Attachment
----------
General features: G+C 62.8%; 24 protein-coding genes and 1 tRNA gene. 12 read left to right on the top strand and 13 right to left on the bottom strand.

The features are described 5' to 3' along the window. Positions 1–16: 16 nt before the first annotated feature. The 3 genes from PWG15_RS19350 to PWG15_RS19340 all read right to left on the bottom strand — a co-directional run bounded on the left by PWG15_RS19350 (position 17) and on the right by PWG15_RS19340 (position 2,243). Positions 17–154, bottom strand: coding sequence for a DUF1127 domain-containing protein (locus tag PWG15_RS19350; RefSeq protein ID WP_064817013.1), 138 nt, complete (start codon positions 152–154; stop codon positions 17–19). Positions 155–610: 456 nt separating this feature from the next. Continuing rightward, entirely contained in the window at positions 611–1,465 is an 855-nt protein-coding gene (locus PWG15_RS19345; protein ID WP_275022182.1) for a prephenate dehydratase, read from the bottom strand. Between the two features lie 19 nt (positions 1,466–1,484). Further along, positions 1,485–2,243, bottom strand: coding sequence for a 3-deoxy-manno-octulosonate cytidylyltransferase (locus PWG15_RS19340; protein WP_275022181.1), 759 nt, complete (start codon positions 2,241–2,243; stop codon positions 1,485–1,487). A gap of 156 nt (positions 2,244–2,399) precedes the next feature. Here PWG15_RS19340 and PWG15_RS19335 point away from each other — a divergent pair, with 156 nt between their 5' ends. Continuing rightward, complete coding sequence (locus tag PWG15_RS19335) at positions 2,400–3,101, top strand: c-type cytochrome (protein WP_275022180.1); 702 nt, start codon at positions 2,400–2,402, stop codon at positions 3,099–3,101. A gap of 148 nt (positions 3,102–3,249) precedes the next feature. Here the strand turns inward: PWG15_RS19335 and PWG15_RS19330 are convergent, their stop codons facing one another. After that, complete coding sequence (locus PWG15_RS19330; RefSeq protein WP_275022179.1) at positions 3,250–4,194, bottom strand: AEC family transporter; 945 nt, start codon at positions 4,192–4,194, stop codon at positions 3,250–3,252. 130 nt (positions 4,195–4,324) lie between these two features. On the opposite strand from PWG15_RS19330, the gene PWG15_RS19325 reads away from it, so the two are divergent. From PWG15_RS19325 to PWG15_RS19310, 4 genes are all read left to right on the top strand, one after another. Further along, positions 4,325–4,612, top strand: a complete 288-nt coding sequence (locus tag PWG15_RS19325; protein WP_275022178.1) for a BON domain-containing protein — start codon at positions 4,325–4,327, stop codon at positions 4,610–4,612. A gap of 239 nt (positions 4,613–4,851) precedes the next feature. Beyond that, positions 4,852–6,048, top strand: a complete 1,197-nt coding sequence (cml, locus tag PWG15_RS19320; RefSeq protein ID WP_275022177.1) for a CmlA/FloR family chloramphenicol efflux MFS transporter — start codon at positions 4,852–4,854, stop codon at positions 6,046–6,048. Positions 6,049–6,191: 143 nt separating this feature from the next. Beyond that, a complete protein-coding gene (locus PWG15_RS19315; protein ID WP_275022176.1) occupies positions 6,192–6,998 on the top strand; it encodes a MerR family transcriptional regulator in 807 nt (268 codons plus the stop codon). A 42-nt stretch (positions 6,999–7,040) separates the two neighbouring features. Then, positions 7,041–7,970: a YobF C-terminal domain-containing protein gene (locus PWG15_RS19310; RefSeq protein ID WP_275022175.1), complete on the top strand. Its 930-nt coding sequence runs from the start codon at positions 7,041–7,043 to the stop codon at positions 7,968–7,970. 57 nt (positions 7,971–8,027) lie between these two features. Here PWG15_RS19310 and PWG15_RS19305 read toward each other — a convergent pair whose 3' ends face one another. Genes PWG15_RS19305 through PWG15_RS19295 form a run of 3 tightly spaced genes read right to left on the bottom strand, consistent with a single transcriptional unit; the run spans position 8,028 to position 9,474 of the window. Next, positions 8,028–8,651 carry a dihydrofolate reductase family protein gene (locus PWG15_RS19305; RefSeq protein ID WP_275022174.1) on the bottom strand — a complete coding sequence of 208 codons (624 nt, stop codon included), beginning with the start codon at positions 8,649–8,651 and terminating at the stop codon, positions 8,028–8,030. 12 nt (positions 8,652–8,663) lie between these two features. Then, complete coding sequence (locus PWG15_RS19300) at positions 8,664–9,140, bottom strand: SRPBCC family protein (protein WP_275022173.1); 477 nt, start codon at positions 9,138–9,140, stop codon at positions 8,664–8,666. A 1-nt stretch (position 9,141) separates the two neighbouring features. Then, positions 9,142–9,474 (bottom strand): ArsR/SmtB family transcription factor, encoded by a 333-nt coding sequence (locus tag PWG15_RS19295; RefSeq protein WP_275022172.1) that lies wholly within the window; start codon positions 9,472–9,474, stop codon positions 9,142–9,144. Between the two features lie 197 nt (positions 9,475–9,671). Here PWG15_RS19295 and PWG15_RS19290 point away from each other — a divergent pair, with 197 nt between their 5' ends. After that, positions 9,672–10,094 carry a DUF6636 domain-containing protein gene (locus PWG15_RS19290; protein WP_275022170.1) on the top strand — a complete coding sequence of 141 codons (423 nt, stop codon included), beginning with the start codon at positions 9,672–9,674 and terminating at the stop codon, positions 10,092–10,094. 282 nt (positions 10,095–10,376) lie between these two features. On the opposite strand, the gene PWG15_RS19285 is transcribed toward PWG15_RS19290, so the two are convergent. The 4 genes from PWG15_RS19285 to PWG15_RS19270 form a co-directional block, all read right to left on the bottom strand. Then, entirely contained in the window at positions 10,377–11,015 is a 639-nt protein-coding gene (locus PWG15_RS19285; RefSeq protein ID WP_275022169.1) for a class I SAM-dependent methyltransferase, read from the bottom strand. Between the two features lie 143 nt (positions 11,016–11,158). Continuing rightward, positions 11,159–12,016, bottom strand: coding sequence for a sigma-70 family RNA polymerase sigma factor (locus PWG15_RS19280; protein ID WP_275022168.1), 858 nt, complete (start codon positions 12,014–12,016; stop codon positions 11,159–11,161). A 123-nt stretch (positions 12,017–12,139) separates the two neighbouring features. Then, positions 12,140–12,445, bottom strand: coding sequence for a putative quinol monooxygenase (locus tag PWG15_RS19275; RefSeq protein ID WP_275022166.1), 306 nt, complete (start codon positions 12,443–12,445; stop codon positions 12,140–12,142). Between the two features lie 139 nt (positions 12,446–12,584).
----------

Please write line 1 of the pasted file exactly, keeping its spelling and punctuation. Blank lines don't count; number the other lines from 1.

General features: G+C 62.8%; 24 protein-coding genes and 1 tRNA gene. 12 read left to right on the top strand and 13 right to left on the bottom strand.